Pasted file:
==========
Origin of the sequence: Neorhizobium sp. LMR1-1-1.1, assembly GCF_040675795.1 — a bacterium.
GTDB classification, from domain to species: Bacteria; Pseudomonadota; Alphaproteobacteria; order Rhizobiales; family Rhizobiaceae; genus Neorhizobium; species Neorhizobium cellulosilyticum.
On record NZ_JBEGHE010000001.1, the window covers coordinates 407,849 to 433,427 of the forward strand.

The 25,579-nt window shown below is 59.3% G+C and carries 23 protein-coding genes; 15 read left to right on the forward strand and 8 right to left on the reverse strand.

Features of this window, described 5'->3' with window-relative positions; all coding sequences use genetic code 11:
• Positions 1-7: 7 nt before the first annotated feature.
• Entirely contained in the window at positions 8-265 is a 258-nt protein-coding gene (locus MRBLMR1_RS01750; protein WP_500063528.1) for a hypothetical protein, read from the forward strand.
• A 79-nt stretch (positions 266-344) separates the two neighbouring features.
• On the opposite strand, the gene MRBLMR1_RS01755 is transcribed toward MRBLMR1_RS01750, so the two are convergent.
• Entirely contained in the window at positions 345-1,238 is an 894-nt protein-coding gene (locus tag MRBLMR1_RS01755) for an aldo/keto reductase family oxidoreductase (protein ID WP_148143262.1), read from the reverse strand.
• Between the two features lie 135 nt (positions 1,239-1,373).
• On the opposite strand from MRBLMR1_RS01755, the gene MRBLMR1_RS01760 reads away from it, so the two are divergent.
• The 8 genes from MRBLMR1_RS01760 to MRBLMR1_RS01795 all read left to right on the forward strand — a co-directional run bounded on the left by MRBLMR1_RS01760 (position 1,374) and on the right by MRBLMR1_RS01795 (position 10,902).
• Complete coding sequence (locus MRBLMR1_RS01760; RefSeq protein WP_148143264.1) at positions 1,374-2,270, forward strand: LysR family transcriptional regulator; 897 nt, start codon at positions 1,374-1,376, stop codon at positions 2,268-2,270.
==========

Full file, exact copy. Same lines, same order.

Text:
Origin of the sequence: Neorhizobium sp. LMR1-1-1.1, assembly GCF_040675795.1 — a bacterium.
GTDB classification, from domain to species: Bacteria; Pseudomonadota; Alphaproteobacteria; order Rhizobiales; family Rhizobiaceae; genus Neorhizobium; species Neorhizobium cellulosilyticum.
On record NZ_JBEGHE010000001.1, the window covers coordinates 407,849 to 433,427 of the forward strand.

The 25,579-nt window shown below is 59.3% G+C and carries 23 protein-coding genes; 15 read left to right on the forward strand and 8 right to left on the reverse strand.

Features of this window, described 5'->3' with window-relative positions; all coding sequences use genetic code 11:
• Positions 1-7: 7 nt before the first annotated feature.
• Entirely contained in the window at positions 8-265 is a 258-nt protein-coding gene (locus MRBLMR1_RS01750; protein WP_500063528.1) for a hypothetical protein, read from the forward strand.
• A 79-nt stretch (positions 266-344) separates the two neighbouring features.
• On the opposite strand, the gene MRBLMR1_RS01755 is transcribed toward MRBLMR1_RS01750, so the two are convergent.
• Entirely contained in the window at positions 345-1,238 is an 894-nt protein-coding gene (locus tag MRBLMR1_RS01755) for an aldo/keto reductase family oxidoreductase (protein ID WP_148143262.1), read from the reverse strand.
• Between the two features lie 135 nt (positions 1,239-1,373).
• On the opposite strand from MRBLMR1_RS01755, the gene MRBLMR1_RS01760 reads away from it, so the two are divergent.
• The 8 genes from MRBLMR1_RS01760 to MRBLMR1_RS01795 all read left to right on the forward strand — a co-directional run bounded on the left by MRBLMR1_RS01760 (position 1,374) and on the right by MRBLMR1_RS01795 (position 10,902).
• Complete coding sequence (locus MRBLMR1_RS01760; RefSeq protein WP_148143264.1) at positions 1,374-2,270, forward strand: LysR family transcriptional regulator; 897 nt, start codon at positions 1,374-1,376, stop codon at positions 2,268-2,270.